Vera Cruise or Monsoon

Designs for inboard or outboard power

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Vera Cruise or Monsoon

Postby Kgumby30 » Mon Mar 20, 2017 8:41 am

Hello everyone. I am preparing my garage to build a Bravado. Wanted a small efficient boat to fish and take the grandkids for rides. As I start, I'm already planning the next build in my head. Would like to have a cruiser for when I retire. I love the Monsoon and Vera Cruise. They seem about equal. Vera Cruise has a longer cabin, but is an I/O or outboard. Monsoon is an inboard with a larger cockpit. Must say that I am leaning towards the Monsoon,but not many have been built. Was wondering if you could way in with some pros & cons. Anything would be greatly appreciated.

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Re: Vera Cruise or Monsoon

Postby mrintense » Mon Mar 20, 2017 9:05 am

Hi Kevin,

Welcome to the forum. I am building the Vera Cruise and also considered the Monsoon when I first started looking in to this. There are also some other slightly larger designs (Islander and and another which I cannot recall the name).

As for the Vera Cruise, I've decided that I am building my boat as a day cruiser rather than as originally designed. The original cabin design looks like it was intended to be something like a camper but with the low roof line and the heat out here in Texas, I felt like this was going to be uncomfortable most of the time. So instead my plan is to shorten the roof line and increase the aft cockpit area. I also am hoping to leave the aft cabin bulkhead off so that the boat is open from front to back. This should considerably add to the cooling.

I feel that the outboard design of the Vera Cruise is a plus since it doesn't take away too much cabin space. I found it difficult to find an inboard engine and I/O combination and keep the combined unit under the weight limit.

I cannot comment on the Monsoon directly, so anything I might have to say about that would be conjecture. One thing I have found out though and that is that a cabin cruiser design will definitely take longer to build.

Take the time to really think about your requirements for the retirement boat. If you plan to spend more than two days aboard the boat at a time, you might want to consider a bigger boat.

Overall, I like the Vera Cruise and I look forward to the day when she is finished. I am leaving berths in place so I can overnight on occasion, but there will be no galley. Any food will be served out of a ice cooler. I may add a BBQ on a pole later for the aft cabin.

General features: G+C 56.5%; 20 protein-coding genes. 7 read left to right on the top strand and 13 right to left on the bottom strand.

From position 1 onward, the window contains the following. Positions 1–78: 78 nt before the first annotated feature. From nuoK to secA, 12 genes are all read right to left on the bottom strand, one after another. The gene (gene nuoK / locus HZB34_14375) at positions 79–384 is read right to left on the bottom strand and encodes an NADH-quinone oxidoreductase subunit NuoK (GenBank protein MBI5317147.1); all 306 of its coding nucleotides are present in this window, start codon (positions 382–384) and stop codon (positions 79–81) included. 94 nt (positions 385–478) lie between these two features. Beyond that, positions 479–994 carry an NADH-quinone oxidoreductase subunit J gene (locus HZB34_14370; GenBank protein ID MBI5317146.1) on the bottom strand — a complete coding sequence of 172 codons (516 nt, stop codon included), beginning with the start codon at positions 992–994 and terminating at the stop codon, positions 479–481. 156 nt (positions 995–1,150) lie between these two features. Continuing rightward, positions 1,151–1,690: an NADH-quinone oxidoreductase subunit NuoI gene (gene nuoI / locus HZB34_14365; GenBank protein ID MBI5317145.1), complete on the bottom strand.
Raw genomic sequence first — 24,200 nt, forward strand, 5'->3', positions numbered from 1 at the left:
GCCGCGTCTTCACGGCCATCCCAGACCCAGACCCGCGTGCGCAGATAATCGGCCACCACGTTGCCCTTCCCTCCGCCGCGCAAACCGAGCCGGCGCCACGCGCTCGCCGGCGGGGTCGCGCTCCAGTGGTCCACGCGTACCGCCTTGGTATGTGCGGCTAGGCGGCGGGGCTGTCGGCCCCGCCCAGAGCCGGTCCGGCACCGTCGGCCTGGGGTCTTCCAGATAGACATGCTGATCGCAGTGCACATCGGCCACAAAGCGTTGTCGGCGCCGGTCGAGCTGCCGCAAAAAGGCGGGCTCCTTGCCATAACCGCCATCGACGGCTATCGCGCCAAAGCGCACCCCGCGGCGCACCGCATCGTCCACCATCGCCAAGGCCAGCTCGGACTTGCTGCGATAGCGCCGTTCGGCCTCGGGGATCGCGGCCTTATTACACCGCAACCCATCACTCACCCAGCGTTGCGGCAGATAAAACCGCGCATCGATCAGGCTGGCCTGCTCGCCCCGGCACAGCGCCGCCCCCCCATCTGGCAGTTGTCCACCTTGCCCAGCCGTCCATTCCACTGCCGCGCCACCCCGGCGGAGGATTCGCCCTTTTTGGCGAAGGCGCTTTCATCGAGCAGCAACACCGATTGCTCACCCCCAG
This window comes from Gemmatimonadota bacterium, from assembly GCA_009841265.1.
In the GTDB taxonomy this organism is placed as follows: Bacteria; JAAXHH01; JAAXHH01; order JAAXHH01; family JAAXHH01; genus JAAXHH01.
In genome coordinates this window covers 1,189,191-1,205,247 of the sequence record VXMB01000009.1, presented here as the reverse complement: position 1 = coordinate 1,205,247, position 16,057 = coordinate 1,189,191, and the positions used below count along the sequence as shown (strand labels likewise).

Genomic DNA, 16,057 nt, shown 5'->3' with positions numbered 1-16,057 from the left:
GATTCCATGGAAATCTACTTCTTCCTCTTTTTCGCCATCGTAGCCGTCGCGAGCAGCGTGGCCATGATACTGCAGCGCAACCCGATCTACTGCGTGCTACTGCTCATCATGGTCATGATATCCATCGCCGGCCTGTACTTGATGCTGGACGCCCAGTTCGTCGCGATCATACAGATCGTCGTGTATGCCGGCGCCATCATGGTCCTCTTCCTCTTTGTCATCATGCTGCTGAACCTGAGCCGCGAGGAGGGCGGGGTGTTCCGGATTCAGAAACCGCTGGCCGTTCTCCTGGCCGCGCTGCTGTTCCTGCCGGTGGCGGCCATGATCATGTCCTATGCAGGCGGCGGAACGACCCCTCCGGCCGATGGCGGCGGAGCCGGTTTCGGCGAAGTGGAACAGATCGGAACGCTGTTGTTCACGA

Good luck with whatever you do and please post pictures. Also feel free to check out my blog (see link in my signature below). I have been photographing everything as I go because there is little in the way of references for the vera Cruise design.
a.k.a. Clipper

Crafting a classically styled Vera Cruise named "Some Other Time"

Clipper's Vera Cruise Build

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Bill Edmundson
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Re: Vera Cruise or Monsoon

Postby Bill Edmundson » Mon Mar 20, 2017 9:09 am


I like them both. But, a couple of questions first.

1. Have you ever run an inboard boat with a single fixed prop? Reason: You can't just hand anybody the keys.

2. Inboards have more mechanical systems. Are you ready to do that?

Comment: The outboard will give you more cabin/cockpit arrangement options.

Mini -Tug, KH Tahoe 19 & Bartender 24 - There can be no miracle recoveries without first screwing up.
Tahoe 19 Build

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Re: Vera Cruise or Monsoon

Postby Cyclone » Mon Mar 20, 2017 4:26 pm

Another difference between these 2 boats are the methods of construction. The Vera Cruise has sheet plywood bottom planking while the Monsoon has a bottom made by 2 layers of diagonal strip plywood planking. The Monsoon has a reverse curve in the bottom at the bow, hence the need for the diagonal strip planking. Looking at the bills of material, it appears that the bottom of the Vera Cruise is 3/8" thick where the Monsoon has 2 layers of 3/8" thick plywood applied in diagonal strips (3/4" total thickness). Since the bottom of the Monsoon takes twice the material, and also that it is applied in 2 layers of strips, I think it would take longer to build due to the time spent fitting all those individual strips as compared applying one layer of sheet planking on the Vera Cruise. I also think the fairing of the hull at the bow for the reverse curve of the Monsoon would be more challenging. The information on the Vera Cruise says you can increase the length by 10% by increasing the spacing of the frames, so although the standard length of the Monsoon is longer than the standard length of the Vera Cruise, the Vera Cruise has the option to go longer.

I think that the point that Bill brings up about maneuverability is a very important consideration since the straight shaft boats with a rudder have very limited low speed maneuverability compared to an outboard.

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Re: Vera Cruise or Monsoon

Postby Kgumby30 » Wed Mar 22, 2017 6:01 am

Thank for your input. The bottom planking on the Monsoon is something to think about. Although what a solid, strong bottom at 3/4" it would be. I do like the inboard for a cruiser (ie, cabin heat). I'll have to begrudgingly take my wife's advice and finish a project before I start planning the next. Have to see if my level of craftsmanship is up to the challenge of the Monsoon. I'll post some Bravado pictures as soon as I get started.
Thank you

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